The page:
Richie Ryan was not around the table taking those decisions – but our current political and economic leaders were. Of course cutting back on pensions tied to current earnings, expenses for Ministers to travel the world and the earnings of politicians, higher civil service wouldn’t save €5bn but a cut would go a long way to rectifying things.

The attitude of self-indulgence, overpayment and clubby ‘we’re worth it’ pensions has to change. The last few days underscore that we don’t have a pure public-private divide but one between those at the top of both trees and the rest of us. The top must bear its share of cuts before they get any veneer of legitimacy for the cuts they implement for the rest of us.

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8 Responses to “The Gilded Money Tree”

  1. # Comment by P O'Neill Jul 28th, 2009 13:07

    O’Donogue’s travel budget in those 2 years would have bought 400,000 security screening plastic bags at Dublin Airport. The expression used to be private wealth and public squalor. Ireland managed the reverse.

  2. # Comment by Mark Coughlan Jul 28th, 2009 14:07

    I think it’s fair to note than O’Donoghue was the tourism minister during this time and his expenses were likely – at least should be – far higher than those of his cabinet colleagues. At least he declared them.

    While I’d in no way condone the limos and such I would expect him to travel in a decent vehicle while abroad, but yes, the limo is overboard.

    But yes, I agree the political class are out of touch – their attitude is incorrect, politics is not something that should be entered into for monetary gain, but politicians make a lot of money from what they do, more so than they should.

    Tying their wages to the average industrial wage/inflation would be a start…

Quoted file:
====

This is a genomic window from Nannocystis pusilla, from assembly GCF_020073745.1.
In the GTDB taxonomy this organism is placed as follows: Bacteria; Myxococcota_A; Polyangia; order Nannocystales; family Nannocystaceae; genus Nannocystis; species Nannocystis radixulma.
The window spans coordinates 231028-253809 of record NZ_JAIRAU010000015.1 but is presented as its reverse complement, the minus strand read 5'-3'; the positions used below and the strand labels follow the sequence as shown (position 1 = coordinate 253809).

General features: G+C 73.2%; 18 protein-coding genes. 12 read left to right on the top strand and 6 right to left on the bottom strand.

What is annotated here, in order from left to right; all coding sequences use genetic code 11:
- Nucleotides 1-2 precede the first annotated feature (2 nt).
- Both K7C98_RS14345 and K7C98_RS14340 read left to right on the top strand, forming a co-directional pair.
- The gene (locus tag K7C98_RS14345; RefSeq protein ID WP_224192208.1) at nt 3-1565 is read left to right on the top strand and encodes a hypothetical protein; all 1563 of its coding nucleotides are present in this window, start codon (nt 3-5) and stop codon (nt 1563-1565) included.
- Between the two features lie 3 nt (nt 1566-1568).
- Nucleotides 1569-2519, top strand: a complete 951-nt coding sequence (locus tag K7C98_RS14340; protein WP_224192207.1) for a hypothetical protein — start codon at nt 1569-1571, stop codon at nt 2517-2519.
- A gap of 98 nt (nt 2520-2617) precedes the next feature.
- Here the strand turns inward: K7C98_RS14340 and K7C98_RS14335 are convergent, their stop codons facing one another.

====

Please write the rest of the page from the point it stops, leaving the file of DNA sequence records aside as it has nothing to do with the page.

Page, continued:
3. # Comment by Tipster Jul 28th, 2009 14:07

    Interestingly, there is a Bill due before the House of Commons in London in October to set a maximum wage. (It won’t pass, but the sponsor is hoping to get a debate going on the issue.) I wonder if anybody here would even raise the idea.

  4. # Comment by Betty Jul 28th, 2009 14:07

    The Imelda Marcos mentality of our top politicians and civil servants will have to be seriously challenged before there is any attempt to implement McCarthy—how can anyone justify cutting social welfare or removing special needs assistants while these obcene payments are the norm, and I have no doubt that there is some govt minister to day organising similar junkets or or organising the Air Corps to ferry someone to a football match. We won’t hear much from the bearded trade union boys on the subject, they have bought into the culture as well.

  5. # Comment by P O'Neill Jul 28th, 2009 16:07

    Even if a Ministerial trip requires going to Paris, it’s another step up to be staying at the Bristol. That’s for Russian billionaires, Saudi princes, and apparently Irish ministers. Remember Miriam Lord’s recent column on David Miliband’s trip to Ireland. He flew British Midland. Not good enough for our boys.

  6. # Comment by CivilisedServant Jul 28th, 2009 17:07

    It’s shocking, symptomatic of so much, yet very unsurprising.

  7. # Comment by Tony Aug 24th, 2009 16:08

    When John O’Donoghue was Minister for Arts, Cuture ( and blah blah ) he spent around 70% of the money on projects in Kerry. Guess what? – he’s from Kerry. That in itself is a bit of a scandal.

    As for his expenses, I wouldn’t mind if the money was spent on things needed … like perhaps an operation to cure his neck spasms whilst muttering “We’re riddy … willing … and able”